Police Corruption and Crime

Corruption, Gender, and Sustainable Development

(COGS) Policy Brief No. 2

Robert Gillanders, Idrissa Ouedraogo, Eugenie Maiga, Doris Aja-Eke

Corruption, the abuse of public power for private gain, is endemic around the world. Evidence shows that it impedes firm performance, economic growth and progress towards sustainable and inclusive development. It also undermines trust and fuels populism and the spread of harmful conspiracy theories.

Corruption can take many forms and can occur across all sectors. However, one of the most dangerous manifestations is police corruption.

Police corruption can threaten the security and stability of a state and lead to increased violence and crime. In Mexico, Malaysia, Nigeria and Kenya, evidence indicates that it has been a threat to national security as bribery has facilitated terrorism and drugs through police collusion, and reduced police and military effectiveness through kickbacks and embezzlement in procurement.

Police corruption also has damaging effects on individual lives. In Peru, police corruption is a significant challenge in the fight against domestic violence as it makes it more difficult for poor and politically weak victims to report. In the US, corruption predicts police killings of black Americans.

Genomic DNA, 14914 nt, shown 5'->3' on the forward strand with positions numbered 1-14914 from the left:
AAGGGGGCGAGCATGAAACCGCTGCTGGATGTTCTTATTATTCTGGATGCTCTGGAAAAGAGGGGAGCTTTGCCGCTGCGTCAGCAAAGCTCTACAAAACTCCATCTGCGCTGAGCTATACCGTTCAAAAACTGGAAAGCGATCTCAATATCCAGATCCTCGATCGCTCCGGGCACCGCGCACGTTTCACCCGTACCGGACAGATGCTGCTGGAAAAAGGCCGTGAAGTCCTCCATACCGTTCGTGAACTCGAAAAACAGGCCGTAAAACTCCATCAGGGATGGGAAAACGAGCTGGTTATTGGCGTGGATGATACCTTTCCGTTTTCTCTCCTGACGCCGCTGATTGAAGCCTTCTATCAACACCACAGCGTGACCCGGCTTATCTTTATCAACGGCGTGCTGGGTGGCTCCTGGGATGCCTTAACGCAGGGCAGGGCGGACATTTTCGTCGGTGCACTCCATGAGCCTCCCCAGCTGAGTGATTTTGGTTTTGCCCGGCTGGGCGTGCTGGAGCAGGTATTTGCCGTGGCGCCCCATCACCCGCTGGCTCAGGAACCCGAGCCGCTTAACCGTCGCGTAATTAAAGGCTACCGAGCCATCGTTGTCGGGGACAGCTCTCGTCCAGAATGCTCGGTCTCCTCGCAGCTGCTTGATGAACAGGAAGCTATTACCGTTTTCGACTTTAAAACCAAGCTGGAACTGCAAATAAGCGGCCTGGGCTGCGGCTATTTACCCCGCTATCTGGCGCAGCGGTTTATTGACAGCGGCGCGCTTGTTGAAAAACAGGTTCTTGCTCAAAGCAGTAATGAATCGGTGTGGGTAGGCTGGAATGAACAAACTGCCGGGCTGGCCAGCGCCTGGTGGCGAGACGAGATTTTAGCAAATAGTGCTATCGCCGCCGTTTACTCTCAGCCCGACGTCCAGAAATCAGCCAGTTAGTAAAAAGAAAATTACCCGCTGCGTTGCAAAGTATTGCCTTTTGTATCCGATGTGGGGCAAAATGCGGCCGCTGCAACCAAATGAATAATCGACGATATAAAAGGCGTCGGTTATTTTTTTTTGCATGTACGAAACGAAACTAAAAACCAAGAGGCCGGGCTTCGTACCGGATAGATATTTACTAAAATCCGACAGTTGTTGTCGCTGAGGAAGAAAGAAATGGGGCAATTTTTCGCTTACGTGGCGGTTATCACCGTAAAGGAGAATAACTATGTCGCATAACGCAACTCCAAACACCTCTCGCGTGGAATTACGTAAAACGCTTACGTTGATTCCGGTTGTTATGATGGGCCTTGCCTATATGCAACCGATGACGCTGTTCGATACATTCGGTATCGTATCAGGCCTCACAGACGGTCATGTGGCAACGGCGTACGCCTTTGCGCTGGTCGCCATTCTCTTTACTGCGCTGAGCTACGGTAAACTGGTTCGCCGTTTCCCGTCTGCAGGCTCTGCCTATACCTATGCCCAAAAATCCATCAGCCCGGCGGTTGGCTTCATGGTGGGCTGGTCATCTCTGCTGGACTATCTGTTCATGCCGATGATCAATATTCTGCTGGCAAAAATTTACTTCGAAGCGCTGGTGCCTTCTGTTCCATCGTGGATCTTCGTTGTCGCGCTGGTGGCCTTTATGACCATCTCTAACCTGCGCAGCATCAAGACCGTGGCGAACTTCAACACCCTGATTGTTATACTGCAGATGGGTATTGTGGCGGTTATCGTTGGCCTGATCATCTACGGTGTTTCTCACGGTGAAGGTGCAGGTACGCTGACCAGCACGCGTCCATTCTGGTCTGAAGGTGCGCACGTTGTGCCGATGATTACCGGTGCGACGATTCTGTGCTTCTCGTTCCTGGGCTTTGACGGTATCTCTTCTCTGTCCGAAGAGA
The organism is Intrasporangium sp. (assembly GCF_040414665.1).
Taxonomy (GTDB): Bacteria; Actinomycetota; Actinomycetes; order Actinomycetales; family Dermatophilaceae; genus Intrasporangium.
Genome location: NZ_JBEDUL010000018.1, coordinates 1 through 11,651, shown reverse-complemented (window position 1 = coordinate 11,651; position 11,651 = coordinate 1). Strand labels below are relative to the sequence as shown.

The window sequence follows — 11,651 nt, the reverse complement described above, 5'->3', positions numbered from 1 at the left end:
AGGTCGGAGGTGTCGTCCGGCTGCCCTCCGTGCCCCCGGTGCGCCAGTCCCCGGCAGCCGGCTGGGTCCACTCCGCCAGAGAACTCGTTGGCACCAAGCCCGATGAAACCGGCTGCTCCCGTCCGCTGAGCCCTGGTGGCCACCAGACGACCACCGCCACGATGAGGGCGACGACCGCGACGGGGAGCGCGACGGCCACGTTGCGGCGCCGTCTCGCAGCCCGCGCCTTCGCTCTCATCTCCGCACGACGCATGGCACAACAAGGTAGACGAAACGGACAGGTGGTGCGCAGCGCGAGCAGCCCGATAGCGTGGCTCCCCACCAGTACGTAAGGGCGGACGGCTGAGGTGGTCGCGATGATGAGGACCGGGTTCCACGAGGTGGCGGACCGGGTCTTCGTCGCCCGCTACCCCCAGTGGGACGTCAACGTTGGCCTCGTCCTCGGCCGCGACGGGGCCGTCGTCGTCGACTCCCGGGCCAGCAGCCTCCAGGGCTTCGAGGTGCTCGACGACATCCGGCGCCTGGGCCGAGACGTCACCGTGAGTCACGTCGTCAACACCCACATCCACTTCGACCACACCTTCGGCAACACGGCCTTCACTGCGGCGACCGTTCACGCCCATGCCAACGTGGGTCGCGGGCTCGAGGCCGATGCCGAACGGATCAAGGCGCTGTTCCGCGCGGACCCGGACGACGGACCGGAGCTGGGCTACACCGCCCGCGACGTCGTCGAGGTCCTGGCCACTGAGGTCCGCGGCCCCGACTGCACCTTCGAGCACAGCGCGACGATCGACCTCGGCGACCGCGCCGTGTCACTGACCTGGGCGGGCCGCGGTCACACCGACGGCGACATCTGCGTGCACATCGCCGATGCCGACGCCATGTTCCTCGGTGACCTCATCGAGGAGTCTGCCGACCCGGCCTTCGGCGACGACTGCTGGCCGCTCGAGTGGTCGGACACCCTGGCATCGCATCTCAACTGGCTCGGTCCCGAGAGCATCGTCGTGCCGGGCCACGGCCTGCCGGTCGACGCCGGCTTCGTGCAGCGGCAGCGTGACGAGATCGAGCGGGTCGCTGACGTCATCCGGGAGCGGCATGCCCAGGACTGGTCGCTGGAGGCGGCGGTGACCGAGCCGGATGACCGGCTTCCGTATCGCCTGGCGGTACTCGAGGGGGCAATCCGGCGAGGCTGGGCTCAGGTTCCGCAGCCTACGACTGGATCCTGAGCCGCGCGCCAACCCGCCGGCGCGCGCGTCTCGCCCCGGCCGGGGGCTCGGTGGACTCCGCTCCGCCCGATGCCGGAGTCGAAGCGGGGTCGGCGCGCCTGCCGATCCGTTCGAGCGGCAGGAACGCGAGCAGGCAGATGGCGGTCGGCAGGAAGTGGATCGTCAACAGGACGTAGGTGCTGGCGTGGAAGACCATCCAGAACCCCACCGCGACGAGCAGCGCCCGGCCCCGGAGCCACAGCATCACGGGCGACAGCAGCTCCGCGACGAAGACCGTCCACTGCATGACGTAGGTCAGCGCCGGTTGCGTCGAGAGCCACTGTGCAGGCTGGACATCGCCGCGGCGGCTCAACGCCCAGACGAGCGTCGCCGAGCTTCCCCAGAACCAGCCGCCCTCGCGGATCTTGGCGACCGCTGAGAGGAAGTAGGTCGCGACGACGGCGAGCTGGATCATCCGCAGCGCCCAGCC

Our own work in this space reinforces the harm done to innocent people by police corruption. Using data from the Afrobarometer surveys of people in 34 African countries that captures people’s exposure to both corruption and other crimes such as assault and theft, we find that:

  • Those living in regions in which police bribery is more common are more likely to have been victims of assault and are more likely to have had something stolen from their homes;
  • It is “transactional” police corruption (having to pay to get help from the police) rather than “predatory” police corruption (paying to avoid trouble with the police) that matters.
  • Police corruption also imposes a significant cost on people in terms of fearing crime, even if they have not been a victim themselves.
  • Non-police corruption also has an effect on both crime outcomes and fear of crime, pointing to the significant harm that corruption in general does to a society.

Taken together, our findings and the existing literature tell a clear story. Police corruption is one of the most harmful forms of corruption and its effects spill over to harm innocent people.

A corrupt police force not only facilitates terrorism and drugs crime, but also the kinds of day to day crimes that can just as easily ruin the lives of poor and disadvantaged people.

Fighting corruption is therefore an essential step in securing sustainable and inclusive development. By fighting corruption, we protect people from other forms of crime.

Corruption, Gender, and Sustainable Development (COGS) is funded by the Irish Research Council for the Humanities and Social Sciences.

You can also read this report on 'Police Corruption and Crime' here: Police Corruption for web.pdf